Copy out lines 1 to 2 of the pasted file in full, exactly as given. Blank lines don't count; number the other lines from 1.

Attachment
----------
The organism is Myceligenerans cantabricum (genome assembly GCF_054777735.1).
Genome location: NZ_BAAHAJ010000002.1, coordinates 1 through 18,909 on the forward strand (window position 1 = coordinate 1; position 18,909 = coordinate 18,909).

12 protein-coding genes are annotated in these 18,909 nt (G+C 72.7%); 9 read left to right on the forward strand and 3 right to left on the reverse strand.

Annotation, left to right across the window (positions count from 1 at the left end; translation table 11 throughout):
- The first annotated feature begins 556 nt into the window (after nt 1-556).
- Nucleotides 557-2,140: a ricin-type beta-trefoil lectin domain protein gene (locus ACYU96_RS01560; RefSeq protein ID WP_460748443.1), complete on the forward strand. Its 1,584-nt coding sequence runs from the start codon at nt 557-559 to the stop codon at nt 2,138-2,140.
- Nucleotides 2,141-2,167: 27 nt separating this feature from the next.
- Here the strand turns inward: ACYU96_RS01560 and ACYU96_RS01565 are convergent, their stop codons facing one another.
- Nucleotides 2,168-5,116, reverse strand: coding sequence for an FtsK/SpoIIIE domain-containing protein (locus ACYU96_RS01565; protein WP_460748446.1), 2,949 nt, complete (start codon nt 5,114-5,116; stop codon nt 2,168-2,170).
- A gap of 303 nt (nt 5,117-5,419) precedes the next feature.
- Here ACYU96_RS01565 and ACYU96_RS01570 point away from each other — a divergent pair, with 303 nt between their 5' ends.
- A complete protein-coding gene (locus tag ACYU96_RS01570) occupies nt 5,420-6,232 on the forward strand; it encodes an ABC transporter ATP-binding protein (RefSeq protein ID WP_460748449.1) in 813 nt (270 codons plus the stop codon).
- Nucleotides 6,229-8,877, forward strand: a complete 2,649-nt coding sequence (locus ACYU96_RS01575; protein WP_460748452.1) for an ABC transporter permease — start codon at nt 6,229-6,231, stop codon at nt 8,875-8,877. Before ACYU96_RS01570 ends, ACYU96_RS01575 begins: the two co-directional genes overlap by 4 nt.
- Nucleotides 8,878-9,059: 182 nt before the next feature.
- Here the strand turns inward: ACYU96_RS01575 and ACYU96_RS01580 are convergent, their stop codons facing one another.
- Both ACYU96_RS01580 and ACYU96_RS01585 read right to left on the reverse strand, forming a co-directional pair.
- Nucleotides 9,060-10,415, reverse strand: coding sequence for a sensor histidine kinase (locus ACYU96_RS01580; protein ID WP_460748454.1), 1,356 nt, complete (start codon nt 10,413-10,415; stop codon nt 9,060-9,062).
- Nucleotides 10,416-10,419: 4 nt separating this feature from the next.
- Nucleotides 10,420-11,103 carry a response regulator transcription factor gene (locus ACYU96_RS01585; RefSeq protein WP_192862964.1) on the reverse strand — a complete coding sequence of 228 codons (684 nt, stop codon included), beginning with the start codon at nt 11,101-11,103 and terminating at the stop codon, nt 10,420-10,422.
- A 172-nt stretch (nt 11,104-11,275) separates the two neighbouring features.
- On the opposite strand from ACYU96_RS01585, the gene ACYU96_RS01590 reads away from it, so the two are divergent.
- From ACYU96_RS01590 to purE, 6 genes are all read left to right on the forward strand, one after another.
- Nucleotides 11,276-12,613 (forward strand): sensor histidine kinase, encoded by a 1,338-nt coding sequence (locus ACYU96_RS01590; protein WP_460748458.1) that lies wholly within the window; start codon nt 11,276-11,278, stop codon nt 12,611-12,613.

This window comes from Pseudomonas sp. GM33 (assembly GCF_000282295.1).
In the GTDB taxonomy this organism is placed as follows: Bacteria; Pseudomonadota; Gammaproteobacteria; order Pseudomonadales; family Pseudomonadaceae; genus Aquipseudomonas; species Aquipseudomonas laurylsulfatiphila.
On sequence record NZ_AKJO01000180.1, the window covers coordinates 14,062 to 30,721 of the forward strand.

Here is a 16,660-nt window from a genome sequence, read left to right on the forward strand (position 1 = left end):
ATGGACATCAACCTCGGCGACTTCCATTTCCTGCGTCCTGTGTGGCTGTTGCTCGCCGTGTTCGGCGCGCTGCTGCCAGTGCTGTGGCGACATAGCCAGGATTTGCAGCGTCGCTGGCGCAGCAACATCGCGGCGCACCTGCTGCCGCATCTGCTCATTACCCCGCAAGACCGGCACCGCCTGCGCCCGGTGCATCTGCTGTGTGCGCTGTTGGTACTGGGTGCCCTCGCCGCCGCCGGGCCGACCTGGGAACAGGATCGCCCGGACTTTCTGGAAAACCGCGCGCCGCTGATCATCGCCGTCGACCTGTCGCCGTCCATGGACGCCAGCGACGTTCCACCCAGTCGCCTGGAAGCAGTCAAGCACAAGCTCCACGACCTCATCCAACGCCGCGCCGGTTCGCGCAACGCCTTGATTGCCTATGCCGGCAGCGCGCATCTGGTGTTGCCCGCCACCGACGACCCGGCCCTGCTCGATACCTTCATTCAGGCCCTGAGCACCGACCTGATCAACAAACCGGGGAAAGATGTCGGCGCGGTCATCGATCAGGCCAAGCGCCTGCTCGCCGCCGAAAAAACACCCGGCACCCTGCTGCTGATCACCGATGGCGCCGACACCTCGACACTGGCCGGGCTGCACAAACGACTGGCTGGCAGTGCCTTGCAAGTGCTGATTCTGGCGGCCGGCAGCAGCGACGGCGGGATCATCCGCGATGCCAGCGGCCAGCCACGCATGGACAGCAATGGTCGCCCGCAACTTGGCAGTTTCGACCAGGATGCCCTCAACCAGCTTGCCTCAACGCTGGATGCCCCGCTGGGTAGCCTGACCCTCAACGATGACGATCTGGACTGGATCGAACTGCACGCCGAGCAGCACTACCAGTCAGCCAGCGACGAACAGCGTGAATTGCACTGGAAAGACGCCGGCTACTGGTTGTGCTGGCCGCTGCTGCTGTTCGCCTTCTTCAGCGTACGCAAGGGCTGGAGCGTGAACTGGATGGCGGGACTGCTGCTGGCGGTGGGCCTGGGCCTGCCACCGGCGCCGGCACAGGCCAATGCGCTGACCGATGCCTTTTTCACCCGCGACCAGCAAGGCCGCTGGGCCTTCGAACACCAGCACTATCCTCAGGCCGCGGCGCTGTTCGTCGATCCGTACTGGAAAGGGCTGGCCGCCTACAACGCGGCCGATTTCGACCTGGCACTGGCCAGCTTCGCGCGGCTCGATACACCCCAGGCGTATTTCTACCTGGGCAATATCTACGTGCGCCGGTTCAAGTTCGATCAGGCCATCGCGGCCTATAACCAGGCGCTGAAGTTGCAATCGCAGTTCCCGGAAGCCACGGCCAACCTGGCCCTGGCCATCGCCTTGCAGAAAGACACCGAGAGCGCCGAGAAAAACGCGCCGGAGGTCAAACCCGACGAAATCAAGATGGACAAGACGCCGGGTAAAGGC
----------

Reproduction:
The organism is Myceligenerans cantabricum (genome assembly GCF_054777735.1).
Genome location: NZ_BAAHAJ010000002.1, coordinates 1 through 18,909 on the forward strand (window position 1 = coordinate 1; position 18,909 = coordinate 18,909).